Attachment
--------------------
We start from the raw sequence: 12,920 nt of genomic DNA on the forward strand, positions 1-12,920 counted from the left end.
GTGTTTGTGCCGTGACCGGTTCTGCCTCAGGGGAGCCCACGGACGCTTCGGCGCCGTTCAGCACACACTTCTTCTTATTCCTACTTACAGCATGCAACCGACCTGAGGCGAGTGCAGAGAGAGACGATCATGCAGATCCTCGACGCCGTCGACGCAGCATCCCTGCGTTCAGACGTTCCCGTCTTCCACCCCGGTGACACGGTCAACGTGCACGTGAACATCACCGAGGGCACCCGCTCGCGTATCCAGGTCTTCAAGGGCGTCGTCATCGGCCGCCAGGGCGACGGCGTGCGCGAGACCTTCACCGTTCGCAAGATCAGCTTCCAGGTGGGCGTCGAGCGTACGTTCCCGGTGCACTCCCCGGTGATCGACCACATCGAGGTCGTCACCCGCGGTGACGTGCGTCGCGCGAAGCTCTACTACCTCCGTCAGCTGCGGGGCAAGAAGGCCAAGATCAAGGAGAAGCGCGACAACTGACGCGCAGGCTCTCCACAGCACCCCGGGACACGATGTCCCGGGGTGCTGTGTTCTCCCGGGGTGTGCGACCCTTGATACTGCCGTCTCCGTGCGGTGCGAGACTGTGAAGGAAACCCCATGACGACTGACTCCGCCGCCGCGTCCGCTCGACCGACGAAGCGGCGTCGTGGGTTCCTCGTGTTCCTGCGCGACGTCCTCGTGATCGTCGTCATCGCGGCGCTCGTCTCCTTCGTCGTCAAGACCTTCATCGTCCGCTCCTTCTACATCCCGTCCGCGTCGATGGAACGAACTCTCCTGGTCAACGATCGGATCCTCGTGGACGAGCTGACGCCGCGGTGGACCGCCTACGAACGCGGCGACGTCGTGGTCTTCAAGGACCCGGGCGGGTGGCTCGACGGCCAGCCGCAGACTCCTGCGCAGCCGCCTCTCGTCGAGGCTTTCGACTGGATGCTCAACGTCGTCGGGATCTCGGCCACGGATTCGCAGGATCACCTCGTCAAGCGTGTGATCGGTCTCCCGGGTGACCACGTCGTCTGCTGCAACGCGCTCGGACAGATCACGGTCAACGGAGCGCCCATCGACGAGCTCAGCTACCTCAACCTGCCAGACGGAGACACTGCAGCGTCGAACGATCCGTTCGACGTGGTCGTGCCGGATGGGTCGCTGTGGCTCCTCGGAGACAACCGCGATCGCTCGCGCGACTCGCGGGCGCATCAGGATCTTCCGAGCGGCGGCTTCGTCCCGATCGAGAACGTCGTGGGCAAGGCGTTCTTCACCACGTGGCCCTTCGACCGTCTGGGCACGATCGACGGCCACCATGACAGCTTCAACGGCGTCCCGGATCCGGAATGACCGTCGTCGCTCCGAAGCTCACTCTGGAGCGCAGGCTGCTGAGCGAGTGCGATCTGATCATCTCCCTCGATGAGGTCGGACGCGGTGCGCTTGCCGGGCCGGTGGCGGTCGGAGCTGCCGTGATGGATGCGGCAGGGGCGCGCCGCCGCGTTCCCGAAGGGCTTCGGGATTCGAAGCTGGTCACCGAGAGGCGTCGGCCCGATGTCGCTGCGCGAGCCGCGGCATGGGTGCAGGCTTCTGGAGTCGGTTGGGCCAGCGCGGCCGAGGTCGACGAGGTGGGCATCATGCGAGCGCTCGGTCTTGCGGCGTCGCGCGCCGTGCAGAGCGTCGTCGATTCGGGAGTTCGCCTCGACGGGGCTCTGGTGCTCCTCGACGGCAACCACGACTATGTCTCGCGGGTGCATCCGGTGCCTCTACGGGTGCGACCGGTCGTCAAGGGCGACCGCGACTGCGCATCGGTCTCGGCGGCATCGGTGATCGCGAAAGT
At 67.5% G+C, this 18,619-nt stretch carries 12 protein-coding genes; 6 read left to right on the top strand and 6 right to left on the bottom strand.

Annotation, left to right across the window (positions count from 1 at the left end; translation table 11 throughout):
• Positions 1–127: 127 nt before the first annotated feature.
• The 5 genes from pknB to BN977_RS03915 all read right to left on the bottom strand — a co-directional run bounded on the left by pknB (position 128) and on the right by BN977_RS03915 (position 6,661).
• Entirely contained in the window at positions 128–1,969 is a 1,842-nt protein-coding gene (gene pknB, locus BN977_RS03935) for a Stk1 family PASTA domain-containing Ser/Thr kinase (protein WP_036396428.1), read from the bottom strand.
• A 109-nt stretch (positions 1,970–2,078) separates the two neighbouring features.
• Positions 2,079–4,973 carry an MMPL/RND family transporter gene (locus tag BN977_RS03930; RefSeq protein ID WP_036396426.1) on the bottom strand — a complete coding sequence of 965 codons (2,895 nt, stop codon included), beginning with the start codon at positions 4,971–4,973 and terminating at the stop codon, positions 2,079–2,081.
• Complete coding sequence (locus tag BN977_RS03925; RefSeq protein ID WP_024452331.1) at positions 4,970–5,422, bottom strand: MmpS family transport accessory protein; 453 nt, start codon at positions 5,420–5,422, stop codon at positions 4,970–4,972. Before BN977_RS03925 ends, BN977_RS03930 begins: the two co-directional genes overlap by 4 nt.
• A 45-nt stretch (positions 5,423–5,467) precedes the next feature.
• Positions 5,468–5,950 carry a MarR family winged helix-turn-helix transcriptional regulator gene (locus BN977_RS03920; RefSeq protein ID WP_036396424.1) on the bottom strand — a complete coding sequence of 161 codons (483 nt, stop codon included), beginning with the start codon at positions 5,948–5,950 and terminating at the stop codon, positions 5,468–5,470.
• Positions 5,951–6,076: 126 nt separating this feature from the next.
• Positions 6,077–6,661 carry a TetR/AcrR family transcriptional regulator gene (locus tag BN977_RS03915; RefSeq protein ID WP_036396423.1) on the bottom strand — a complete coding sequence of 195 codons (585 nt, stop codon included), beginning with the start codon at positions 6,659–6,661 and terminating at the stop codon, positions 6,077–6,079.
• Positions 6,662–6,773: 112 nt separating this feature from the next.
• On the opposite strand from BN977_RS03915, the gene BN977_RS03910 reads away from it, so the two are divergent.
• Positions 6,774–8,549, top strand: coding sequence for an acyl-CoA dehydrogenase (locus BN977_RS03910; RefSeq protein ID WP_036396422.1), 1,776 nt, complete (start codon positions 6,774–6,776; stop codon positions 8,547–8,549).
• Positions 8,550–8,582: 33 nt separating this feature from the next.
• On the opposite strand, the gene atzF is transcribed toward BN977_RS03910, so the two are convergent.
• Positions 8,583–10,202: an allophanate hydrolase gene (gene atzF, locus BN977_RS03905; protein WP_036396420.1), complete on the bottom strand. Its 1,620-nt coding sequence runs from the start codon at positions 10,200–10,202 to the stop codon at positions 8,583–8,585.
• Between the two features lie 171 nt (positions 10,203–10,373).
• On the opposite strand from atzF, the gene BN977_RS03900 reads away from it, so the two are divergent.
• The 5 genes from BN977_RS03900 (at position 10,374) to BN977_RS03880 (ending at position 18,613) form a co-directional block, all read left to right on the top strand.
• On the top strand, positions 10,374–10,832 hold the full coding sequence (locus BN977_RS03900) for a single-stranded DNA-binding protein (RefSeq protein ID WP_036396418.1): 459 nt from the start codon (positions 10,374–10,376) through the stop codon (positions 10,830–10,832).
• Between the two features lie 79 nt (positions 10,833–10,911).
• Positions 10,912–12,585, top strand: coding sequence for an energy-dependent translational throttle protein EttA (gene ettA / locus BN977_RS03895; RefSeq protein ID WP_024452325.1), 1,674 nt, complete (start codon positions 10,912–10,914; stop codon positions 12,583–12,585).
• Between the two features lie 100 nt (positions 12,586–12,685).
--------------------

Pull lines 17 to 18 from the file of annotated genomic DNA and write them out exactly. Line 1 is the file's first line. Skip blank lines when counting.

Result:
• Positions 6,774–8,549, top strand: coding sequence for an acyl-CoA dehydrogenase (locus BN977_RS03910; RefSeq protein ID WP_036396422.1), 1,776 nt, complete (start codon positions 6,774–6,776; stop codon positions 8,547–8,549).
• Positions 8,550–8,582: 33 nt separating this feature from the next.